2023Activity reportProject-TeamPROSECCO

RNSR: 201222120W
  • Research center Inria Paris Centre
  • Team name: Programming securely with cryptography
  • Domain:Algorithmics, Programming, Software and Architecture
  • Theme:Security and Confidentiality


Computer Science and Digital Science

  • A1.1. Architectures
  • A1.1.8. Security of architectures
  • A1.2. Networks
  • A1.2.8. Network security
  • A1.3. Distributed Systems
  • A2. Software
  • A2.1. Programming Languages
  • A2.1.1. Semantics of programming languages
  • A2.1.4. Functional programming
  • A2.1.7. Distributed programming
  • A2.1.11. Proof languages
  • A2.2. Compilation
  • A2.2.1. Static analysis
  • A2.2.5. Run-time systems
  • A2.4. Formal method for verification, reliability, certification
  • A2.4.2. Model-checking
  • A2.4.3. Proofs
  • A2.5. Software engineering
  • A4. Security and privacy
  • A4.3. Cryptography
  • A4.3.3. Cryptographic protocols
  • A4.5. Formal methods for security
  • A4.6. Authentication
  • A4.8. Privacy-enhancing technologies

Other Research Topics and Application Domains

  • B6. IT and telecom
  • B6.1. Software industry
  • B6.1.1. Software engineering
  • B6.3. Network functions
  • B6.3.1. Web
  • B6.3.2. Network protocols
  • B6.4. Internet of things
  • B9. Society and Knowledge
  • B9.6.2. Juridical science
  • B9.10. Privacy

1 Team members, visitors, external collaborators

Research Scientists

  • Bruno Blanchet [Team leader, INRIA, Senior Researcher, from May 2023, HDR]
  • Karthikeyan Bhargavan [Team leader, INRIA, Senior Researcher, until Apr 2023, HDR]
  • Bruno Blanchet [INRIA, Senior Researcher, until Apr 2023, HDR]
  • Vincent Cheval [INRIA, Researcher, until Aug 2023]
  • Aymeric Fromherz [INRIA, ISFP]
  • Adrien Koutsos [INRIA, Researcher]
  • Denis Merigoux [INRIA, Starting Research Position]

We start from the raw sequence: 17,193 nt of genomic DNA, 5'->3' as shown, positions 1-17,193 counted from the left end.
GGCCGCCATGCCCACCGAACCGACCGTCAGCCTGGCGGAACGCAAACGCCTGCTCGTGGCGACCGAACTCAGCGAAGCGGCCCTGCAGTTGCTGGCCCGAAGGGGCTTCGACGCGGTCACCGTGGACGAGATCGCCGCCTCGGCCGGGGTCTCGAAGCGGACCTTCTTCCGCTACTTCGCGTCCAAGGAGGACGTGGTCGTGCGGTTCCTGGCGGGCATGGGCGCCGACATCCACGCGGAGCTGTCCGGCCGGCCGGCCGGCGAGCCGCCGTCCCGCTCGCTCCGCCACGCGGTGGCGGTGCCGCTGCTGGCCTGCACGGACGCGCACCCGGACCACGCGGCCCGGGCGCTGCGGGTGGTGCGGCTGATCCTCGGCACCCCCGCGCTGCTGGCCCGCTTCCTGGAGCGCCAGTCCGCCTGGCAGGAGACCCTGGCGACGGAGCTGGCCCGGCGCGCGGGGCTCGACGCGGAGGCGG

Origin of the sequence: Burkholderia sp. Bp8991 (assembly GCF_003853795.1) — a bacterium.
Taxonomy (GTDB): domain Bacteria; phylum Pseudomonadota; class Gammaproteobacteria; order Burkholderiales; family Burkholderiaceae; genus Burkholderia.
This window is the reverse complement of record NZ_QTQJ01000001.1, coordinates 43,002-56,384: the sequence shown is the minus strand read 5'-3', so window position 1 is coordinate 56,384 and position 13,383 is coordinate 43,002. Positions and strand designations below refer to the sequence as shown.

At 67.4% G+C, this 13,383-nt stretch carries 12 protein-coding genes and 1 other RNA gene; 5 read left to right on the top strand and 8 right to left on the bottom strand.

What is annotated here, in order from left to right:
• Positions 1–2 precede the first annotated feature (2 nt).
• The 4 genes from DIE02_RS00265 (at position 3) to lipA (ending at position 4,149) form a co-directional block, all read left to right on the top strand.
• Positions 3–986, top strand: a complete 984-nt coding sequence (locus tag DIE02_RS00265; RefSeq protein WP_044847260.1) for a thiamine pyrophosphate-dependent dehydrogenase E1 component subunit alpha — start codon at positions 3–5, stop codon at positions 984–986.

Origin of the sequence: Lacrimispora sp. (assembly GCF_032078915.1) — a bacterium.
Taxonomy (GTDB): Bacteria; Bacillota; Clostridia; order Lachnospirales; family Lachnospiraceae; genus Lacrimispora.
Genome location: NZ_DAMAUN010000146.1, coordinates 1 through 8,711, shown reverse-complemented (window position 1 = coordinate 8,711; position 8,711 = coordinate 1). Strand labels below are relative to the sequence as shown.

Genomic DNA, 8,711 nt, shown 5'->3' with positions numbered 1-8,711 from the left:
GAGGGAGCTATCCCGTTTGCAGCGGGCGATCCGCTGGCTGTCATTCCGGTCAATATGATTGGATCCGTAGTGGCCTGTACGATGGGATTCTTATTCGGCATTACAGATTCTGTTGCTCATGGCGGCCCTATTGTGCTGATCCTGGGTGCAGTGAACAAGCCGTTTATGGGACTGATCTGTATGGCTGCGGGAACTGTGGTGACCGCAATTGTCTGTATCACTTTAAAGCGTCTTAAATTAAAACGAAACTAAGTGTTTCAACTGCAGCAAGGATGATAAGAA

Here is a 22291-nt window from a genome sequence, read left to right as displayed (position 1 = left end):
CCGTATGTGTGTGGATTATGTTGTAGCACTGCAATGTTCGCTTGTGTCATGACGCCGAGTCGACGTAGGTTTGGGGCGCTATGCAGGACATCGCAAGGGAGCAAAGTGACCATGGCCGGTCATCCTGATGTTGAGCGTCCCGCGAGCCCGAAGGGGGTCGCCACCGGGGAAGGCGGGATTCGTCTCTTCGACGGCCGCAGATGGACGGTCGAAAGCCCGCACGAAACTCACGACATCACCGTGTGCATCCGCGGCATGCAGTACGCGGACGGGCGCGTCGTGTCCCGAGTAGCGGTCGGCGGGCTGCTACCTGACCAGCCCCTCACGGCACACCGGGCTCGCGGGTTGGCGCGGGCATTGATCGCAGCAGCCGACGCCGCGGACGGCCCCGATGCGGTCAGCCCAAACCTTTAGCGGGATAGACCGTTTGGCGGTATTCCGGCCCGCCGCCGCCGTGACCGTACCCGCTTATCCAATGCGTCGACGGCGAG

• Kristina Sojakova [INRIA, Starting Research Position, until Jun 2023]

Post-Doctoral Fellows

  • Lucas Franceschino [INRIA, Post-Doctoral Fellow, until May 2023]
  • Charlie Jacomme [INRIA, Post-Doctoral Fellow, until Oct 2023]

PhD Students

  • Alain Delaët–Tixeuil [INRIA]
  • Son Ho [INRIA]
  • Théo Laurent [INRIA]
  • Antonin Reitz [INRIA]
  • Justine Sauvage [INRIA]
  • Théo Vignon [ENS PARIS-SACLAY, from Sep 2023]
  • Théophile Wallez [INRIA]

Technical Staff

  • Sidney Congard [INRIA, Engineer, until Mar 2023]
  • Lucas Franceschino [INRIA, Engineer, from Jun 2023]
  • Louis Gesbert [INRIA, Engineer]
  • Paul-Nicolas Madelaine [INRIA, Engineer]

Interns and Apprentices

  • Justine Banuls [INRIA, Intern, until Jun 2023]
  • Rémy Citerin [ENS Paris, from Feb 2023 until Aug 2023]

Administrative Assistants

  • Christelle Guiziou [INRIA]
  • Christelle Rosello [INRIA, from Apr 2023]

Visiting Scientist

  • Marie Alauzen [FONDATION INRIA, from Aug 2023 until Sep 2023]

External Collaborators

  • Benjamin Beurdouche [MOZILLA]
  • Mathieu Durero [DGFIP, from Jul 2023]
  • Caroline Flori [DGFIP, from Jul 2023]
  • Caroline Fontaine [CNRS, from Oct 2023]
  • Damian Poddebniak [Cryspen]
  • Jonathan Protzenko [MICROSOFT RESEARCH, from Feb 2023]

2 Overall objectives

2.1 Programming securely with cryptography

In recent years, an increasing amount of sensitive data is being generated, manipulated, and accessed online, from bank accounts to health records. Both national security and individual privacy have come to rely on the security of web-based software applications. But even a single design flaw or implementation bug in an application may be exploited by a malicious criminal to steal, modify, or forge the private records of innocent users. Such attacks are becoming increasingly common and now affect millions of users every year.